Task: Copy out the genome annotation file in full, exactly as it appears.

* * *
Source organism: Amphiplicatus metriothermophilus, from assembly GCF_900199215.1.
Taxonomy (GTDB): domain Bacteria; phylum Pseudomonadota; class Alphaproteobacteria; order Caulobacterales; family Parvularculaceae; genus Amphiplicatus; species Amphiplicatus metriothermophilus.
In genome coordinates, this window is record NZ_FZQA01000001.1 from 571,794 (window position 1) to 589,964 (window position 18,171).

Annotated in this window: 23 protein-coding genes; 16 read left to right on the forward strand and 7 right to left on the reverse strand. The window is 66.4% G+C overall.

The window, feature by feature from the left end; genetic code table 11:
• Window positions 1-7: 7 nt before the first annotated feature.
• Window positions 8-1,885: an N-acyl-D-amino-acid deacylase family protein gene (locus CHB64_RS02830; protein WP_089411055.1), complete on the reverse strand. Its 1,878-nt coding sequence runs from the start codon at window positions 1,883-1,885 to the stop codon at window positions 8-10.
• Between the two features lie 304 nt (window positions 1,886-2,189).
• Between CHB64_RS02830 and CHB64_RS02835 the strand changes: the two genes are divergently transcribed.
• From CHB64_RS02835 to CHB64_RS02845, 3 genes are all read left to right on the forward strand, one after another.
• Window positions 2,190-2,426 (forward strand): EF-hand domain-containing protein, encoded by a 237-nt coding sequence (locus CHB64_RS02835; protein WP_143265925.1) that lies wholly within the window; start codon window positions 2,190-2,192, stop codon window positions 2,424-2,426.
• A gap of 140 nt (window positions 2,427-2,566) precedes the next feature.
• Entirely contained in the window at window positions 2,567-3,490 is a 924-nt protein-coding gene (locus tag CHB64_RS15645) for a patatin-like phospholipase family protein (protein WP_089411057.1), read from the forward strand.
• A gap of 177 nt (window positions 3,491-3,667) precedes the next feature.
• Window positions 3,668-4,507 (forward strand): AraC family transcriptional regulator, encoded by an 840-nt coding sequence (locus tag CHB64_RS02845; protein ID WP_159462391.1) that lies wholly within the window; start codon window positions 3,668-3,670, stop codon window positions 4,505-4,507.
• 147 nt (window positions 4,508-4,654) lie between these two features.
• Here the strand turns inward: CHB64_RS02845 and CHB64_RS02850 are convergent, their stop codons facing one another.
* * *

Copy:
Source organism: Amphiplicatus metriothermophilus, from assembly GCF_900199215.1.
Taxonomy (GTDB): domain Bacteria; phylum Pseudomonadota; class Alphaproteobacteria; order Caulobacterales; family Parvularculaceae; genus Amphiplicatus; species Amphiplicatus metriothermophilus.
In genome coordinates, this window is record NZ_FZQA01000001.1 from 571,794 (window position 1) to 589,964 (window position 18,171).

Annotated in this window: 23 protein-coding genes; 16 read left to right on the forward strand and 7 right to left on the reverse strand. The window is 66.4% G+C overall.

The window, feature by feature from the left end; genetic code table 11:
• Window positions 1-7: 7 nt before the first annotated feature.
• Window positions 8-1,885: an N-acyl-D-amino-acid deacylase family protein gene (locus CHB64_RS02830; protein WP_089411055.1), complete on the reverse strand. Its 1,878-nt coding sequence runs from the start codon at window positions 1,883-1,885 to the stop codon at window positions 8-10.
• Between the two features lie 304 nt (window positions 1,886-2,189).
• Between CHB64_RS02830 and CHB64_RS02835 the strand changes: the two genes are divergently transcribed.
• From CHB64_RS02835 to CHB64_RS02845, 3 genes are all read left to right on the forward strand, one after another.
• Window positions 2,190-2,426 (forward strand): EF-hand domain-containing protein, encoded by a 237-nt coding sequence (locus CHB64_RS02835; protein WP_143265925.1) that lies wholly within the window; start codon window positions 2,190-2,192, stop codon window positions 2,424-2,426.
• A gap of 140 nt (window positions 2,427-2,566) precedes the next feature.
• Entirely contained in the window at window positions 2,567-3,490 is a 924-nt protein-coding gene (locus tag CHB64_RS15645) for a patatin-like phospholipase family protein (protein WP_089411057.1), read from the forward strand.
• A gap of 177 nt (window positions 3,491-3,667) precedes the next feature.
• Window positions 3,668-4,507 (forward strand): AraC family transcriptional regulator, encoded by an 840-nt coding sequence (locus tag CHB64_RS02845; protein ID WP_159462391.1) that lies wholly within the window; start codon window positions 3,668-3,670, stop codon window positions 4,505-4,507.
• 147 nt (window positions 4,508-4,654) lie between these two features.
• Here the strand turns inward: CHB64_RS02845 and CHB64_RS02850 are convergent, their stop codons facing one another.